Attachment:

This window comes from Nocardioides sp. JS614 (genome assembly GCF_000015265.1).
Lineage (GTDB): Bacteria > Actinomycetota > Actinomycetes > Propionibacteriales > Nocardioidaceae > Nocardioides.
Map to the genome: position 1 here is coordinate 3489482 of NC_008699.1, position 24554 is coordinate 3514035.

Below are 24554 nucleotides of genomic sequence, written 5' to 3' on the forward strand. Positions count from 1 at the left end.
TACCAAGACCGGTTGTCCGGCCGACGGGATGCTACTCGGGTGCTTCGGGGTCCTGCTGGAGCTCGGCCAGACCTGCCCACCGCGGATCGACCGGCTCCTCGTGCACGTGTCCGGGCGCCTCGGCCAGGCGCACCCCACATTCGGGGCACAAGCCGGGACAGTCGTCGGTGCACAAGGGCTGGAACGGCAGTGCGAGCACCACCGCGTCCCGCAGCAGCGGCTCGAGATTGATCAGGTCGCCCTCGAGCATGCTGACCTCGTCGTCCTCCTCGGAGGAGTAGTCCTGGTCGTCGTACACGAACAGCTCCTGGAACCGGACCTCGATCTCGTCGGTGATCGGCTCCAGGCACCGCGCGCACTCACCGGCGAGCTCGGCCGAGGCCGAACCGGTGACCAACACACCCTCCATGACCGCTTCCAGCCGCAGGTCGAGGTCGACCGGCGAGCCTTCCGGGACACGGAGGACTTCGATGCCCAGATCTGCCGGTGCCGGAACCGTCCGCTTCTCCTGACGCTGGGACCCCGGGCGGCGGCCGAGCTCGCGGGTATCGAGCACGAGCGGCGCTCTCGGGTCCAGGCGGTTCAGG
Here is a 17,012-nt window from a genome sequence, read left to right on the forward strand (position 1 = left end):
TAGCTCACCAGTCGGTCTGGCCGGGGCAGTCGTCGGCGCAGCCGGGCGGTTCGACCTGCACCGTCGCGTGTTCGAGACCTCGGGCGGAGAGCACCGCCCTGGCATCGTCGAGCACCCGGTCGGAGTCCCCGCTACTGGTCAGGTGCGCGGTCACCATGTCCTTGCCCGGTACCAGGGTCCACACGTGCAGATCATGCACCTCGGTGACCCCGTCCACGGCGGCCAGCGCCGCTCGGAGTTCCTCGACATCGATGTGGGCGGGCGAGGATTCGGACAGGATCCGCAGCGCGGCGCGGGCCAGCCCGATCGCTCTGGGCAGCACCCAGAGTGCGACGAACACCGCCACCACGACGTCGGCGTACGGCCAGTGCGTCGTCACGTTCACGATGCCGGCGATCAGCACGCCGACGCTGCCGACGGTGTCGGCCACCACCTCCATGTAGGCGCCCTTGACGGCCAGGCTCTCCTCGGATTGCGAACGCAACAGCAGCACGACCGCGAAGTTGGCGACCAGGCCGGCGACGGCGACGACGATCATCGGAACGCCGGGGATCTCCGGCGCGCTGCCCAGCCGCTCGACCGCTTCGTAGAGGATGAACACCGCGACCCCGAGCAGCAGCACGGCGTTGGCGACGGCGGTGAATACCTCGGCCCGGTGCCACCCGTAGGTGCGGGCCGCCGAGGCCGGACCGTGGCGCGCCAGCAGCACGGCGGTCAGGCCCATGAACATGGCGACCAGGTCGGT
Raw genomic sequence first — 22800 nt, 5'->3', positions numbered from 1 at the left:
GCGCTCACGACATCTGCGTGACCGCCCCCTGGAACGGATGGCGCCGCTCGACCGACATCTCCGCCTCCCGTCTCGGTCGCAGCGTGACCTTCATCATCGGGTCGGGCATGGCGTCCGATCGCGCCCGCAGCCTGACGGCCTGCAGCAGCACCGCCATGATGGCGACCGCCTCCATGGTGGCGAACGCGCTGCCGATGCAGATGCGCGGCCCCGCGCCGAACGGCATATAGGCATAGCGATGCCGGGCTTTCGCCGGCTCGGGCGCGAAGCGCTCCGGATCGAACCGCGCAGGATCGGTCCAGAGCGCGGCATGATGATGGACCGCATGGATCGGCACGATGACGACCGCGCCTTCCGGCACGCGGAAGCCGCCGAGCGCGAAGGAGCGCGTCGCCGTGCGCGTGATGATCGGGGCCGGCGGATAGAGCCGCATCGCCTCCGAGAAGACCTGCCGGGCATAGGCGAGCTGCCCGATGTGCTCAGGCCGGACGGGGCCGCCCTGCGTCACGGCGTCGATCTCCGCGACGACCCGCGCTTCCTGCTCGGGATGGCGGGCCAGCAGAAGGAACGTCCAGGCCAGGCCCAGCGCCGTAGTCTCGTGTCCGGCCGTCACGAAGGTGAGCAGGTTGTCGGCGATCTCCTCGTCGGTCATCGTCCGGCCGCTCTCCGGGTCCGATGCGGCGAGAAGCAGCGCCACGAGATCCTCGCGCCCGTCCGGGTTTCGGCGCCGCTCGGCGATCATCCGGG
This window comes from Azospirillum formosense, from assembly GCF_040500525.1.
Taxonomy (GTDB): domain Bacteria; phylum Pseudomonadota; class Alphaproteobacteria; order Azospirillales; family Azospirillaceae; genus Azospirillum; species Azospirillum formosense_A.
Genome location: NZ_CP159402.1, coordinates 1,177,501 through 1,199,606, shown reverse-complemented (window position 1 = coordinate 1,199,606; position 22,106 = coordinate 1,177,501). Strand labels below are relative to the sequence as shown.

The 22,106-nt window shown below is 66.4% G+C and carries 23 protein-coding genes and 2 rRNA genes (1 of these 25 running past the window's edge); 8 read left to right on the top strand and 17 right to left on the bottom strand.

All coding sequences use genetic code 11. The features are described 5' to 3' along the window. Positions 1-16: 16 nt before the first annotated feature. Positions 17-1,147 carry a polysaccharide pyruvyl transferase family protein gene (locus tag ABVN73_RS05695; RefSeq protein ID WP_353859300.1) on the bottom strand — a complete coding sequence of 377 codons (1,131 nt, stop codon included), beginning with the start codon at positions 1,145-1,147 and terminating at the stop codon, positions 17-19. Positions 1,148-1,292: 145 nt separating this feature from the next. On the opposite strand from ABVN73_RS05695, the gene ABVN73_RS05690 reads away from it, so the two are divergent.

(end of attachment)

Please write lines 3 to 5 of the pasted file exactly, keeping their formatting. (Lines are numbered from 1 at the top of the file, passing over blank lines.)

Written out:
Map to the genome: position 1 here is coordinate 3489482 of NC_008699.1, position 24554 is coordinate 3514035.

Below are 24554 nucleotides of genomic sequence, written 5' to 3' on the forward strand. Positions count from 1 at the left end.
TACCAAGACCGGTTGTCCGGCCGACGGGATGCTACTCGGGTGCTTCGGGGTCCTGCTGGAGCTCGGCCAGACCTGCCCACCGCGGATCGACCGGCTCCTCGTGCACGTGTCCGGGCGCCTCGGCCAGGCGCACCCCACATTCGGGGCACAAGCCGGGACAGTCGTCGGTGCACAAGGGCTGGAACGGCAGTGCGAGCACCACCGCGTCCCGCAGCAGCGGCTCGAGATTGATCAGGTCGCCCTCGAGCATGCTGACCTCGTCGTCCTCCTCGGAGGAGTAGTCCTGGTCGTCGTACACGAACAGCTCCTGGAACCGGACCTCGATCTCGTCGGTGATCGGCTCCAGGCACCGCGCGCACTCACCGGCGAGCTCGGCCGAGGCCGAACCGGTGACCAACACACCCTCCATGACCGCTTCCAGCCGCAGGTCGAGGTCGACCGGCGAGCCTTCCGGGACACGGAGGACTTCGATGCCCAGATCTGCCGGTGCCGGAACCGTCCGCTTCTCCTGACGCTGGGACCCCGGGCGGCGGCCGAGCTCGCGGGTATCGAGCACGAGCGGCGCTCTCGGGTCCAGGCGGTTCAGG